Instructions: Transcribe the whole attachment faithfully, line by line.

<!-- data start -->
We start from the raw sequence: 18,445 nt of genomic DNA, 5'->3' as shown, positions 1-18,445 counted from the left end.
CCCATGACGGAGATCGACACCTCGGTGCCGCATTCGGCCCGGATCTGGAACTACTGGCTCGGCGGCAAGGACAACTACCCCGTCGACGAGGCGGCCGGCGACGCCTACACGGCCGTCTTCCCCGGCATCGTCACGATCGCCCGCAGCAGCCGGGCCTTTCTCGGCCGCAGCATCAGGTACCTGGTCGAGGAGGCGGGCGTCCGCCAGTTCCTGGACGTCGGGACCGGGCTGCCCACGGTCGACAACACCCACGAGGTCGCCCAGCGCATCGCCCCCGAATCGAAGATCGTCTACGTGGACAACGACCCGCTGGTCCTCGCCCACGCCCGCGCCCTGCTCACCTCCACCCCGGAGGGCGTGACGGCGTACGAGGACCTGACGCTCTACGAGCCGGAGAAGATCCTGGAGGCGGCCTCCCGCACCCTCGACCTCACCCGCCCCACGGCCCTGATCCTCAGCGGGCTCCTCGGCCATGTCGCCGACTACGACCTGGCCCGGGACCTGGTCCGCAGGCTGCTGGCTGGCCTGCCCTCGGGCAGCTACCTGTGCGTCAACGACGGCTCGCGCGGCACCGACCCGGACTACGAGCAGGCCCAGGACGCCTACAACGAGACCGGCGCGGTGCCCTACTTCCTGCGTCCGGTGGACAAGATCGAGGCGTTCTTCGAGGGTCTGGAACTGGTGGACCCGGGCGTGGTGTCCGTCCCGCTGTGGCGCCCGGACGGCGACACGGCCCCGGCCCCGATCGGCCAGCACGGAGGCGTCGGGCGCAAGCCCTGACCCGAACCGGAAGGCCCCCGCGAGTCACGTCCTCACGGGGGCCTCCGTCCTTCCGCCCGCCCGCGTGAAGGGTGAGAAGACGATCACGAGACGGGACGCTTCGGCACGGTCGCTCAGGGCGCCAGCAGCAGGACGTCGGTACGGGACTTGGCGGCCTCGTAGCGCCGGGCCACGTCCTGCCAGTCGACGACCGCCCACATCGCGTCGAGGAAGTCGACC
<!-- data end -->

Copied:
We start from the raw sequence: 18,445 nt of genomic DNA, 5'->3' as shown, positions 1-18,445 counted from the left end.
CCCATGACGGAGATCGACACCTCGGTGCCGCATTCGGCCCGGATCTGGAACTACTGGCTCGGCGGCAAGGACAACTACCCCGTCGACGAGGCGGCCGGCGACGCCTACACGGCCGTCTTCCCCGGCATCGTCACGATCGCCCGCAGCAGCCGGGCCTTTCTCGGCCGCAGCATCAGGTACCTGGTCGAGGAGGCGGGCGTCCGCCAGTTCCTGGACGTCGGGACCGGGCTGCCCACGGTCGACAACACCCACGAGGTCGCCCAGCGCATCGCCCCCGAATCGAAGATCGTCTACGTGGACAACGACCCGCTGGTCCTCGCCCACGCCCGCGCCCTGCTCACCTCCACCCCGGAGGGCGTGACGGCGTACGAGGACCTGACGCTCTACGAGCCGGAGAAGATCCTGGAGGCGGCCTCCCGCACCCTCGACCTCACCCGCCCCACGGCCCTGATCCTCAGCGGGCTCCTCGGCCATGTCGCCGACTACGACCTGGCCCGGGACCTGGTCCGCAGGCTGCTGGCTGGCCTGCCCTCGGGCAGCTACCTGTGCGTCAACGACGGCTCGCGCGGCACCGACCCGGACTACGAGCAGGCCCAGGACGCCTACAACGAGACCGGCGCGGTGCCCTACTTCCTGCGTCCGGTGGACAAGATCGAGGCGTTCTTCGAGGGTCTGGAACTGGTGGACCCGGGCGTGGTGTCCGTCCCGCTGTGGCGCCCGGACGGCGACACGGCCCCGGCCCCGATCGGCCAGCACGGAGGCGTCGGGCGCAAGCCCTGACCCGAACCGGAAGGCCCCCGCGAGTCACGTCCTCACGGGGGCCTCCGTCCTTCCGCCCGCCCGCGTGAAGGGTGAGAAGACGATCACGAGACGGGACGCTTCGGCACGGTCGCTCAGGGCGCCAGCAGCAGGACGTCGGTACGGGACTTGGCGGCCTCGTAGCGCCGGGCCACGTCCTGCCAGTCGACGACCGCCCACATCGCGTCGAGGAAGTCGACC